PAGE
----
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Warming Up the Voice

For Laughter Yoga Leaders

by Kathy Burns with Jeffrey Briar


The voice is an essential element for participating in and leading laughter exercises.  Laughter is, after all, a wonderful “vocalization”!  When used correctly, your vocal instrument will become stronger, richer, and more powerful.

Like any muscle, the vocal chords respond well to: warming up; exercise which starts gently within a small range and gradually expands that range; and consistently correct usage.  Conversely, if strained or forced too quickly, the vocal chords can become sore or even injured.

Laughter is a beautiful gift and does not harm the voice.  Natural laughter comes from deep in our belly, with full involvement of the diaphragm.  The throat and vocal chords are loose and energized, expressive yet calm.  If you feel strain, laugh with an open throat from deep down (“Brooklyn Cab Driver”) instead of up high and nasal (whiny “Jerry Lewis” character).

We urge you to commit to a vocal warm up before leading, and to incorporate vocal exercises as part of the total experience of healthy, unconditional shared laughter.  Enjoy!

Elements of Healthy Vocal Hygiene


    • Relaxed, stretched, nourished and energized; involving the full body
    • Abdominal breathing (felt into the deep belly)
    • Throat relaxed
    • Projection (volume) supported by breath
    • Rich vocal resonance
    • Articulation – produce clear sounds (consonants distinct from vowels)
    • Expressive pitch variety
    • Constant hydration (swallow often, and drink water)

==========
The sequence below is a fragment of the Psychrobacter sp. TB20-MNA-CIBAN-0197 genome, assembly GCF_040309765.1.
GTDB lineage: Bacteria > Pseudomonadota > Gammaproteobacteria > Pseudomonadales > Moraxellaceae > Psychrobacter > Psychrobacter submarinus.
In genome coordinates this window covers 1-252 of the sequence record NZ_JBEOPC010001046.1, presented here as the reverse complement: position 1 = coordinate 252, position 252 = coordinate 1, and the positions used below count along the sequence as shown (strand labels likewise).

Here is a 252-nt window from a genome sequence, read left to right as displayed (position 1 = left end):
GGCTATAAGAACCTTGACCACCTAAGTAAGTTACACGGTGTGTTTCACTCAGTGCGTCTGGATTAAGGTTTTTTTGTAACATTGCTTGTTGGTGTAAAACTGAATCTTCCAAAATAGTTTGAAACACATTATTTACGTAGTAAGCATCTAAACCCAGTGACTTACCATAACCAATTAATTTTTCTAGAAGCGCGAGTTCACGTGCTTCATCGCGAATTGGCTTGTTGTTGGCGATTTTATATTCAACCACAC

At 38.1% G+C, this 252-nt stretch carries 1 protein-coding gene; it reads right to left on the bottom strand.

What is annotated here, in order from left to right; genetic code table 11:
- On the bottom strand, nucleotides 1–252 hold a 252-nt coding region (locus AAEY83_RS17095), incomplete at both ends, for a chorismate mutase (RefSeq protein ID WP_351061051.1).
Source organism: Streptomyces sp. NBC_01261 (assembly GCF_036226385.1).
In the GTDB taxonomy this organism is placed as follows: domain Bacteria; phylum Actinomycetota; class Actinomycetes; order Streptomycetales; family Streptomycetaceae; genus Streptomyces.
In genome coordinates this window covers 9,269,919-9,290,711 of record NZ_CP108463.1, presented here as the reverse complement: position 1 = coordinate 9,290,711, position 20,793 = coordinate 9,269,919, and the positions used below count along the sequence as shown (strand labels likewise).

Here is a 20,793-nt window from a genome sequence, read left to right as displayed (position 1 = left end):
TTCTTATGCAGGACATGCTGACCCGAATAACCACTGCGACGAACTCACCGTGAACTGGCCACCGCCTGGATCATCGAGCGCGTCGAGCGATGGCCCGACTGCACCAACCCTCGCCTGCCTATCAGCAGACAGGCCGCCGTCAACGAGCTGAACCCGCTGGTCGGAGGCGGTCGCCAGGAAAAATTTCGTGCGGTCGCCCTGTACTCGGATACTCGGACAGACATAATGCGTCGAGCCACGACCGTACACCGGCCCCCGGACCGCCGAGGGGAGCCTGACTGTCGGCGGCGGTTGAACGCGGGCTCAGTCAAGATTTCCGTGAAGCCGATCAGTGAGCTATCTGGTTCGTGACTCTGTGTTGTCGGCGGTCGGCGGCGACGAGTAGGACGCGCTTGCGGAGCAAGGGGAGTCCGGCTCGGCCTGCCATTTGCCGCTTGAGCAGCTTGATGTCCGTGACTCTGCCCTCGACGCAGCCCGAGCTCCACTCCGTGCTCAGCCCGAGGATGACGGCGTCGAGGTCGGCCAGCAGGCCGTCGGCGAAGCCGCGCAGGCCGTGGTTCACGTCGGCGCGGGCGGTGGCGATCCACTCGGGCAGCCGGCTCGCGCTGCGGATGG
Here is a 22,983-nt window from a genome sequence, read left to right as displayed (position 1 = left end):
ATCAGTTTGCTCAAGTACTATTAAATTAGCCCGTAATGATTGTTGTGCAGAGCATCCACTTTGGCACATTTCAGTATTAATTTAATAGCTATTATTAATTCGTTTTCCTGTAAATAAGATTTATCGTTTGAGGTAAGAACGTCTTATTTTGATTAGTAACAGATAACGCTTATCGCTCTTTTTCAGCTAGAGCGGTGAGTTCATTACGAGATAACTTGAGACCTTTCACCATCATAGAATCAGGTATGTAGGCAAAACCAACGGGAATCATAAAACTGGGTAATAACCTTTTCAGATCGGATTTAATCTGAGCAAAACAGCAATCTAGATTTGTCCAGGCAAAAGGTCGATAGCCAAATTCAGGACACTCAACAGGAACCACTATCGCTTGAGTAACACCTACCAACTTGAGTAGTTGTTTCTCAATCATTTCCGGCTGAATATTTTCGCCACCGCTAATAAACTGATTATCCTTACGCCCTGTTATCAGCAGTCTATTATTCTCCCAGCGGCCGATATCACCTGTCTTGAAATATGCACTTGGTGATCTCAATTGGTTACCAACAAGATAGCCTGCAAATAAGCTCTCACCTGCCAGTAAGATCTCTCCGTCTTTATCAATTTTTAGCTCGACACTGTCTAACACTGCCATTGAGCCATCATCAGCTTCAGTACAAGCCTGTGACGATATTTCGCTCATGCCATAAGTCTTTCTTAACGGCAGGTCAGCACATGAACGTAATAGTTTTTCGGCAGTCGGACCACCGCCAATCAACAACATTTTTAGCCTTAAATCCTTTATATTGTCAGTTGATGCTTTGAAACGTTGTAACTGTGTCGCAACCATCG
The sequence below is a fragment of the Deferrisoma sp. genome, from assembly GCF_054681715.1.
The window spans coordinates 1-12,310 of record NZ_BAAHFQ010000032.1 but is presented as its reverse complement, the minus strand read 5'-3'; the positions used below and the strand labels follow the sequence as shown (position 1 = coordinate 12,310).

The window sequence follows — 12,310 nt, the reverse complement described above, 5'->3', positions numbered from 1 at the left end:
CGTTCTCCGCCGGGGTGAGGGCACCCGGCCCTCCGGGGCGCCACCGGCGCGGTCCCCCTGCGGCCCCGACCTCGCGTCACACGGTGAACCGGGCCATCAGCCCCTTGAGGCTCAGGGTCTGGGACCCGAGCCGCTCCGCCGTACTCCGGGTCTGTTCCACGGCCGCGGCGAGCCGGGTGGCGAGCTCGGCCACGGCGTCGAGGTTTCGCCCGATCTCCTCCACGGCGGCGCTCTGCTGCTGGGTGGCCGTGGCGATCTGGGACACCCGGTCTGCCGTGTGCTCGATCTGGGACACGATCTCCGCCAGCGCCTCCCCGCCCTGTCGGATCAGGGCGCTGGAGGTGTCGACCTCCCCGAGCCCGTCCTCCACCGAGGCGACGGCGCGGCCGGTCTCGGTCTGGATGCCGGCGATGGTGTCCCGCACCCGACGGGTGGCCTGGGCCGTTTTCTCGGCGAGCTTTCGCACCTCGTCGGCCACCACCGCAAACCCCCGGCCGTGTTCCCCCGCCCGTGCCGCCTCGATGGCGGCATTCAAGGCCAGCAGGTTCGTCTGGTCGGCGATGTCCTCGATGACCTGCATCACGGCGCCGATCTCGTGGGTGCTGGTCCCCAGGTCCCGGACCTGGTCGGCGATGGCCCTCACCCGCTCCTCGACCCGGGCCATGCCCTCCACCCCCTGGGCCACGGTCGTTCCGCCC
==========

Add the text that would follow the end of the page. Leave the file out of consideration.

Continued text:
An excellent way to begin your warm up is in a hot steamy bath or shower.  Sing in the shower – it’s fun!

*   Make humming sounds with an open throat (like yawning with the lips closed) – this bathes the chords and gently awakens them.

*   Make nasal sounds.   These start to stretch the vocalizing muscles while protecting the throat.

*   The tongue: alternately roll, extend, bend, and flutter.

*   Open and close the jaw, circle it around (while making yawning, growling or singing sounds).

*   Speak gibberish.

*   Start by making a pitch and raise it up and down a small amount. Gradually, over several minutes’ time, increase the range, higher and lower, as you continue.

*   Sing, using both traditional vocal warm-ups (“La la la LA la la la;  li li li LI li li li, etc.) and “la la la” syllables while singing songs you know (“Twinkle Twinkle”, any national anthem, “Happy Birthday,” etc.).  Also sing in gibberish. (Note: Unless you are doing an organized song - which is fine - discourage singing in “real” words, as that can distract the other vocalizers).

*   Relax.

*   Breathe.

*   … And of course:  Laugh!

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